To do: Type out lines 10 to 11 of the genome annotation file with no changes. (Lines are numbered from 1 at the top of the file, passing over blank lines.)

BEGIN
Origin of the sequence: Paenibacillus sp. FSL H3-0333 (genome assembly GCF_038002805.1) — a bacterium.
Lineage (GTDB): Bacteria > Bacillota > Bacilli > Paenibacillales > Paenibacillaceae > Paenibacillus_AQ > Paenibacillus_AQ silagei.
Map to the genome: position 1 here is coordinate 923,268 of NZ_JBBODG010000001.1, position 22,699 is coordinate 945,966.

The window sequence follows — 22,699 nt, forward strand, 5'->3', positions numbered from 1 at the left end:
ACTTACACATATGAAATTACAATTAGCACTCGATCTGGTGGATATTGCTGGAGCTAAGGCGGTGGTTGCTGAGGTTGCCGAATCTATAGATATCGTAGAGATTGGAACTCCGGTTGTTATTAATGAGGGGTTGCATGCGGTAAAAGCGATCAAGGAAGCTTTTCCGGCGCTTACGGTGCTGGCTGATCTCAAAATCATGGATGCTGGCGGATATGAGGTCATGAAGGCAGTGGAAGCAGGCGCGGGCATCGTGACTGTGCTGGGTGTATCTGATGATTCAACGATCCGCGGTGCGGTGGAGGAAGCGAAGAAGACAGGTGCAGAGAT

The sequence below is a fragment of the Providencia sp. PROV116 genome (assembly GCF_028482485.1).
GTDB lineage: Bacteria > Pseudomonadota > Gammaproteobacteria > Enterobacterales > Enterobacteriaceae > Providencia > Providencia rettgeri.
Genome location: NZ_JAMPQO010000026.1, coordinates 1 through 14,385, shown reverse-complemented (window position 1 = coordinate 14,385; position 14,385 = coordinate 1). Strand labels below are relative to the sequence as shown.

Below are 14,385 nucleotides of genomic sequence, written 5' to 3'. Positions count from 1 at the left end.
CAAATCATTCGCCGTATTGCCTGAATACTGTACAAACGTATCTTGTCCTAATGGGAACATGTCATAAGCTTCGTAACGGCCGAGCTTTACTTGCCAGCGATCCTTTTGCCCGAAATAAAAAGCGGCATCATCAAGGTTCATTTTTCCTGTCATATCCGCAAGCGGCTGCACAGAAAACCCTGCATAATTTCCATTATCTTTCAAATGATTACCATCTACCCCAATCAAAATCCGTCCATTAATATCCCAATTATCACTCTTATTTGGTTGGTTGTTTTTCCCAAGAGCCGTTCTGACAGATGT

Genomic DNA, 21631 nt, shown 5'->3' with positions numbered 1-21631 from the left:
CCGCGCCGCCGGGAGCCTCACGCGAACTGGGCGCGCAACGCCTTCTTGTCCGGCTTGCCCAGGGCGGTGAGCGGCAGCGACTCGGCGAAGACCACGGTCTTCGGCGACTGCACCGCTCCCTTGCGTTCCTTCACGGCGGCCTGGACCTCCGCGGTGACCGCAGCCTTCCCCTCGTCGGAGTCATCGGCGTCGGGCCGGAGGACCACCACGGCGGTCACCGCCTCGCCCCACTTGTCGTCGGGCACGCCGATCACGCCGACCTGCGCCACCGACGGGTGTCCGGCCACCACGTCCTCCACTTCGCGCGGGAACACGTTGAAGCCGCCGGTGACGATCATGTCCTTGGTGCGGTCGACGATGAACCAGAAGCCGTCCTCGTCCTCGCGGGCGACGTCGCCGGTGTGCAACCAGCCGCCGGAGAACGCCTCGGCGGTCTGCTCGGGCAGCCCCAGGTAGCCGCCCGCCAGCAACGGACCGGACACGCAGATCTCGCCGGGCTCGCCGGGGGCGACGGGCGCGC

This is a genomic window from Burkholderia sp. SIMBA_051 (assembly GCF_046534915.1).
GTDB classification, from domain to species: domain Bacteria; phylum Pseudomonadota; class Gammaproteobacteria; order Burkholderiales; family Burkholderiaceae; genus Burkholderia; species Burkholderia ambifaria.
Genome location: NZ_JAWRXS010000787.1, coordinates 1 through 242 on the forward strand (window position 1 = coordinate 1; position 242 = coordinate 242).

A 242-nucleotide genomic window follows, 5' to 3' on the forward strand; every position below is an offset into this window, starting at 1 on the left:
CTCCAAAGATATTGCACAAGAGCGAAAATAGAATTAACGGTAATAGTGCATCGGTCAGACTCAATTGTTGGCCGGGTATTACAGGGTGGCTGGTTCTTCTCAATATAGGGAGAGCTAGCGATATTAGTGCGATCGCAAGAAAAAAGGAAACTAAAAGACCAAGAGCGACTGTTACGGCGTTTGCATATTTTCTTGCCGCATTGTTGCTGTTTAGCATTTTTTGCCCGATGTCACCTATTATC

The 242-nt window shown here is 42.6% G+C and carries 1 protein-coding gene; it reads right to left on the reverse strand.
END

CAAATCATTCGCCGTATTGCCTGAATACTGTACAAACGTATCTTGTCCTAATGGGAACATGTCATAAGCTTCGTAACGGCCGAGCTTTACTTGCCAGCGATCCTTTTGCCCGAAATAAAAAGCGGCATCATCAAGGTTCATTTTTCCTGTCATATCCGCAAGCGGCTGCACAGAAAACCCTGCATAATTTCCATTATCTTTCAAATGATTACCATCTACCCCAATCAAAATCCGTCCATTAATATCCCAATTATCACTCTTATTTGGTTGGTTGTTTTTCCCAAGAGCCGTTCTGACAGATGT

Genomic DNA, 21631 nt, shown 5'->3' with positions numbered 1-21631 from the left: